Disentangling the confusion of Bali

Tom Friedman is very confused about exactly what happened at Bali and why. So are M.I.T. science journalist fellows. So what are your chances of figuring it out? Well, they are a lot better if you read this excellent Bali debriefing by my friend Holmes Hummel, a Stanford Ph.D. and Congressional Science Fellow.

One interesting point she makes: Some media coverage left the misimpression that the Bush team opposed language that would have committed Annex I (i.e. rich) countries to cutting greenhouse gas emissions 25-40% below 1990 levels by 2020. But that isn’t correct. The language they vehemently rejected merely said this:

Recognizing that much deeper emissions cuts by developed countries will be required and that Parties to the Kyoto Protocol are considering the indicative range of emission reductions of Annex I Parties as a group of 25-40% below 1990 levels by 2020…

Yes, that’s right, the Bush team simply “did not want to ‘recognize’ what the Kyoto Parties clearly were considering.” Sad. So what happened?

Ultimately, the Bali Action Plan recognized that “much deeper emissions cuts by developed countries will be required to achieve the ultimate objective of the Convention”, and included a footnote reference to a page number in an IPCC Technical Summary that advises:

“Under most equity interpretations, developed countries as a group would need to reduce their emissions significantly by 2020 (10-40% below 1990 levels) and to still lower levels by 2050 (40-95% below 1990 levels) for low to medium stabilization levels (450-550ppm CO2-eq).”

Nice job, Holmes.

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7 Responses to Disentangling the confusion of Bali

  1. Lou Grinzo says:

    Of course Bush and his administration tried their best to do nothing–it’s just another example of the “hard work” (as Bush is so fond of saying) that they’re eager to leave for the next president. War in Iraq? International reputation in tatters? Huge budget deficit? Tens of millions of US citizens without medical coverage? Meaningful energy policy? Meaningful environmental policy? Just add to the list, Bush has brush to clear on his land.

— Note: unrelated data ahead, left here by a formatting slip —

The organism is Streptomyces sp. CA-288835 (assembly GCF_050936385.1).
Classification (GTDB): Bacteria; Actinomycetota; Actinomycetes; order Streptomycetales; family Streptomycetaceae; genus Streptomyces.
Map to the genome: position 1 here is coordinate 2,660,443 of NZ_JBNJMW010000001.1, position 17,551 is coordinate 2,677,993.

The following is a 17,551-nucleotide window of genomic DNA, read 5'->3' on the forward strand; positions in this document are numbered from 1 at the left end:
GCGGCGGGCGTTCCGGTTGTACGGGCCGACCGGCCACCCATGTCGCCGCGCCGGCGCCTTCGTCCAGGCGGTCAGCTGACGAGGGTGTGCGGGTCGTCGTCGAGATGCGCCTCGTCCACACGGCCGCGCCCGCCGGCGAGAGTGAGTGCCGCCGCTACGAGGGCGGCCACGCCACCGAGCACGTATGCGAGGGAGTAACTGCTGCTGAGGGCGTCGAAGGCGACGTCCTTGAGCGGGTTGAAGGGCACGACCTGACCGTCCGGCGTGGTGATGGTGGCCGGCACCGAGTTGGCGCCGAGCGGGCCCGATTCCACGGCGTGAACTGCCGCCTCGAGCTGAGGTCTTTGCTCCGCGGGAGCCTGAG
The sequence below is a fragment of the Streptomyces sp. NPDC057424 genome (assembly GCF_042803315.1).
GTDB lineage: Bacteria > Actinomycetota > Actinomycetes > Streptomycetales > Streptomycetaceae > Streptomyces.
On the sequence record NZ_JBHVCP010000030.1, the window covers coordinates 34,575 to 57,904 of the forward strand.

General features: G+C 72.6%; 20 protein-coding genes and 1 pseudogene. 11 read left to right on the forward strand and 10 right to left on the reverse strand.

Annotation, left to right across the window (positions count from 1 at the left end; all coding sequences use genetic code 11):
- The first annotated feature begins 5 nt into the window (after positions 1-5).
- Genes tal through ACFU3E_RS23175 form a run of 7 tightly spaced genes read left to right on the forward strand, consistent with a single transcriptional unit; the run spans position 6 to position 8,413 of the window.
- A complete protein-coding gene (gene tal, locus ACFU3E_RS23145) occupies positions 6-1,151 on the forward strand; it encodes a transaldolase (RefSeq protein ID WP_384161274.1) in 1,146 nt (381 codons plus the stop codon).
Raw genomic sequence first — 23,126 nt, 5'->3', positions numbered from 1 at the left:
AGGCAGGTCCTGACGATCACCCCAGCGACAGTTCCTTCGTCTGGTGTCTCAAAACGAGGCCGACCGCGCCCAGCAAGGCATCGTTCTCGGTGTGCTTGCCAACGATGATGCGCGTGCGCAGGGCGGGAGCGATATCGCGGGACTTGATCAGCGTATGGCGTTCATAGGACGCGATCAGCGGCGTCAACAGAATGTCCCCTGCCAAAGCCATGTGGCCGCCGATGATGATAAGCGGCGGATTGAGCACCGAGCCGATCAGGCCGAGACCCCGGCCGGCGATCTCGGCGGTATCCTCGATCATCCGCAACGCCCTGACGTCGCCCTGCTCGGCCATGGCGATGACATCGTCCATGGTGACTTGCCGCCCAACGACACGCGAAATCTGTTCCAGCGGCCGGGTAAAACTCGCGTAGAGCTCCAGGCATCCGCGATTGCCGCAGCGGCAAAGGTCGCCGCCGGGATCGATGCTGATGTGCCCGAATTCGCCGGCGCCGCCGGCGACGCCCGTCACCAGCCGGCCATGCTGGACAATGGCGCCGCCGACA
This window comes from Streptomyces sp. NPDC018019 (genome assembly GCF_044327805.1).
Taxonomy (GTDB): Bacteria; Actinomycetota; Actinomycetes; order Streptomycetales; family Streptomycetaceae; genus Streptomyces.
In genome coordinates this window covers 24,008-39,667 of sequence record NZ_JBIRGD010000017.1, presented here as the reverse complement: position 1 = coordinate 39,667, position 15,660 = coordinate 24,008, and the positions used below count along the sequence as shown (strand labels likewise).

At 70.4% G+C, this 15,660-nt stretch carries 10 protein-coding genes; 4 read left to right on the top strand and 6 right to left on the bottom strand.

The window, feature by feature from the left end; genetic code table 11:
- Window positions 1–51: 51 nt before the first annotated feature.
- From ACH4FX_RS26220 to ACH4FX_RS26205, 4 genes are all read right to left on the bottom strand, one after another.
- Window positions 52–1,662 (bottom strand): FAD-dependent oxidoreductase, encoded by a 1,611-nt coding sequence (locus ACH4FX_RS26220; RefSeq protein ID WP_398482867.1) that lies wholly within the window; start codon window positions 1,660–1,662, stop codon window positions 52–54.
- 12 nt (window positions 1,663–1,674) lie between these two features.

2. The Bali targets are totally unrealistic. European countries and Cannada are no where near their Kyoto targets as it is. China and india are rapidly increasing their CO2 production. Some of the worst polluters did not bother to show up in Bali. We need to get a plan. It would be good to know how we are going to generate these reductions, before we start talking about targets.

  3. Ron says:

    Here is Maurice Strong’s comments on Bali:

    The United Nations Conference on Climate Change was only a necessary first step along what will be a rough road to agreement on the cooperative measures required to bring the risks of climate change under control. The last minute compromise to establish a continuing negotiating process was only reached on a weakened and watered-down basis, writes Maurice Strong, secretary-general of the 1972 UN Conference on the Human Environment and the first executive director of the United Nations Environment Programme (UNEP).

    In this analysis, Strong writes that we must treat the dangers of climate change as a security issue, the most important threat to global security we will ever face.

    The author calls for establishment of a Climate Security Fund of $1,000,000,000,000 to be financed by those countries that have contributed most to cumulative emissions. The Fund would be utilised to assist developing countries to reduce the growth of their emissions and adapt to adverse conditions resulting from already irreversible changes.

    The kind of climate security regime that would result from these and other indispensable measures goes well beyond Bali and what is considered realistic by most under today’s conditions, but are imperative if we are to secure the conditions that support life as we know it


    Maurice Strong is an interesting guy, ever Google him?

    Also, you might like this GloGov (Global Governance Project) site –

  4. Joe says:

    All of the worst polluters showed up. Who wasn’t there?

    It is expected that most countries will meet their targets.

  5. Beefeater says:

    “All of the worst polluters showed up.”

    Well you got that right Joe, they all showed up in their private jets and ran enough air conditioning to freeze meat. Did they decide what the “normal” climate should be? Did they explain past warming and cooling cycles? No, they just ragged on developed countries and had their greedy hands out for more money.

  6. tidal says:

    How does that work?